FIBA removes ban on Russian national basketball teams in competition

Russian team member Raisa Musina in the match against Russia at the 2015 FIBA U19 Women's World Championship. Source: RIA Novosti / Alexey Filippov

Russian team member Raisa Musina in the match against Russia at the 2015 FIBA U19 Women's World Championship. Source: RIA Novosti / Alexey Filippov

Russian team member Raisa Musina in the match against Russia at the 2015 FIBA U19 Women's World Championship. Source: RIA Novosti / Alexey Filippov

Russian team member Raisa Musina in the match against Russia at the 2015 FIBA U19 Women's World Championship. Source: RIA Novosti / Alexey Filippov

The International Basketball Federation (FIBA) has lifted the ban it recently imposed on Russian national teams competing in its events. The announcement was made at a session of the organization's executive committe in Tokyo on Aug. 9.

However, the disqualifation of Russian Basketball Federation officials remains in force. FIBA has told the Russian federation to bring its charter and regulations in line with the FIBA charter and regulations and to make its work "transparent" and efficient. The deadline for completing the reforms is April 30, 2016.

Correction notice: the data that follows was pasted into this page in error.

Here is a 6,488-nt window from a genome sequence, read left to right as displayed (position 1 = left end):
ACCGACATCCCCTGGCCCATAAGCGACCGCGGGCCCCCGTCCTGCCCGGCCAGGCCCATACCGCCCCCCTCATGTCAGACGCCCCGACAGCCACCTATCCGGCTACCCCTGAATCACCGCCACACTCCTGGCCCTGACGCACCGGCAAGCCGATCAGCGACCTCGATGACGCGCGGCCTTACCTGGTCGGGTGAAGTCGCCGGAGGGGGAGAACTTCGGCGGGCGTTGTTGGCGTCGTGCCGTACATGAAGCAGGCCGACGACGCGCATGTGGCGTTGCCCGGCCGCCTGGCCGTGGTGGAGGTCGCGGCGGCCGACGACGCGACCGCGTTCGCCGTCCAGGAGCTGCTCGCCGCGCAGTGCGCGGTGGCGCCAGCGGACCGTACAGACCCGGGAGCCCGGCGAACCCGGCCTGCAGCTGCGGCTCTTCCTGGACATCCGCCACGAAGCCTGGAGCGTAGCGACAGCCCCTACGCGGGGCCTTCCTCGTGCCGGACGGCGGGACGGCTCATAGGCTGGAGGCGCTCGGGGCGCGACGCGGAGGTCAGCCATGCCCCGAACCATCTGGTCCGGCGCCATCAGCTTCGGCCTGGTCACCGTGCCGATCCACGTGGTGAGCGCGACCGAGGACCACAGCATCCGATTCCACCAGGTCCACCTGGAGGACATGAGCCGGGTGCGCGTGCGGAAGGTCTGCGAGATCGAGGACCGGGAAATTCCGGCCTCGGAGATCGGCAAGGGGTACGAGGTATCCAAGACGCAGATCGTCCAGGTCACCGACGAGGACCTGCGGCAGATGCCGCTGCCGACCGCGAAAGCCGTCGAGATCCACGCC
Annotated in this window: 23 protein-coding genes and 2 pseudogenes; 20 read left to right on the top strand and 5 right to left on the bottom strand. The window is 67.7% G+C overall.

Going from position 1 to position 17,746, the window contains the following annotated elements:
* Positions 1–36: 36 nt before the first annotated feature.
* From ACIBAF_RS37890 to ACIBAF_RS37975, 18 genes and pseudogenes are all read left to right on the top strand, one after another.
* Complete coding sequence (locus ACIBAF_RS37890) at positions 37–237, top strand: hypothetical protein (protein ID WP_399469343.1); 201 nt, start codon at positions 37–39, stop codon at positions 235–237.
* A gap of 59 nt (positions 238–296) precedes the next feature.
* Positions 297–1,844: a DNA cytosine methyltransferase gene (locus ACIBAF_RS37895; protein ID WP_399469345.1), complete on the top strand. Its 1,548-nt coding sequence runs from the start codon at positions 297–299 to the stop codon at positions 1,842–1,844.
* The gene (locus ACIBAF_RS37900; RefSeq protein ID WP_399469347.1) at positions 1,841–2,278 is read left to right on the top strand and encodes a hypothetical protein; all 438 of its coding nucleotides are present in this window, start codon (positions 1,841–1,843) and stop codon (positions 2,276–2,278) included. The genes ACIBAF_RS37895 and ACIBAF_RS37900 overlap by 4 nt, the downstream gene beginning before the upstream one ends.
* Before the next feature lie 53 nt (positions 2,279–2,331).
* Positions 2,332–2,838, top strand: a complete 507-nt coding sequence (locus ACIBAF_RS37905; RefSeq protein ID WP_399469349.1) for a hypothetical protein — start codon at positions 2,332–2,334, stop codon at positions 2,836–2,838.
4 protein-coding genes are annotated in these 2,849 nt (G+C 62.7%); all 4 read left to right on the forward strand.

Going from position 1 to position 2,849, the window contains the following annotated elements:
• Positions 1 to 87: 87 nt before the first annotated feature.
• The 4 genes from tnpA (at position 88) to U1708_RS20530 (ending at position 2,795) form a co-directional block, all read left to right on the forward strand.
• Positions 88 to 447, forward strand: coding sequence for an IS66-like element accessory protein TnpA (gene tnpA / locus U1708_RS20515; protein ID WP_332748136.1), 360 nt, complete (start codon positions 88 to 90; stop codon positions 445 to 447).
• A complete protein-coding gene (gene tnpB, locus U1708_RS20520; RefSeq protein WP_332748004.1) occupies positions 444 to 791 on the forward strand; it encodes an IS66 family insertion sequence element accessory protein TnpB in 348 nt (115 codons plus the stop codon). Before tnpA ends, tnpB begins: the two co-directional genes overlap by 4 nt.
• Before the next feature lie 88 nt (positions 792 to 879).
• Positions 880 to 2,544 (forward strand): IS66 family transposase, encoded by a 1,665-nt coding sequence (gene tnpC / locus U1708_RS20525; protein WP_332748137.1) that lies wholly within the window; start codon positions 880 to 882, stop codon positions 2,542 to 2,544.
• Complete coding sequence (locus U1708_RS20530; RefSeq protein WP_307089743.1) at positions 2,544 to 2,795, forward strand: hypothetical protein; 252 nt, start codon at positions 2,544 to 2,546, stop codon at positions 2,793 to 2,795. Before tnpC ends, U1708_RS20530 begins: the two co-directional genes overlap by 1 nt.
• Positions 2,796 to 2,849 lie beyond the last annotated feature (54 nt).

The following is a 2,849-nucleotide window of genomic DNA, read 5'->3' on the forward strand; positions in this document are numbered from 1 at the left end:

"The national teams will take part in all FIBA competitions, however the sanctions against [Russian] federation officials remain in force... We are continuing consultations to resolve the current situation," said Russian Deputy Sports Minister Pavel Kolobkov, commenting on the FIBA ruling.

This means the Russian national men's team will be able to take part in this year's European championship on Sept. 5-20 in Germany, Latvia, Croatia and France. This tournament will also be used to select teams to take part in the Olympic Games in Rio de Janeiro.

In June 2015, the Russian women's team failed to make it into the top five at the European championship and was not selected to compete in the 2016 Olympics.

FIBA disqualified the Russian national federation on July 29 over a lack of transparency in its system of governance: Russian basketball has suffered from what essentially amounts to a lack of management for the last two years.

Yulia Anikeyeva was elected president of the Russian Basketball Federation on Aug. 2, 2013. In June 2015, following a lawsuit by Anikeyeva's rival, basketball player Svetlana Abrosimova, the court ruled that the 2013 election was unlawful and ordered the federation to hold another vote.

The only candidate registered to take part in the vote set for Aug. 25 is former NBA star Andrei Kirilenko, who has recently retired from the sport.

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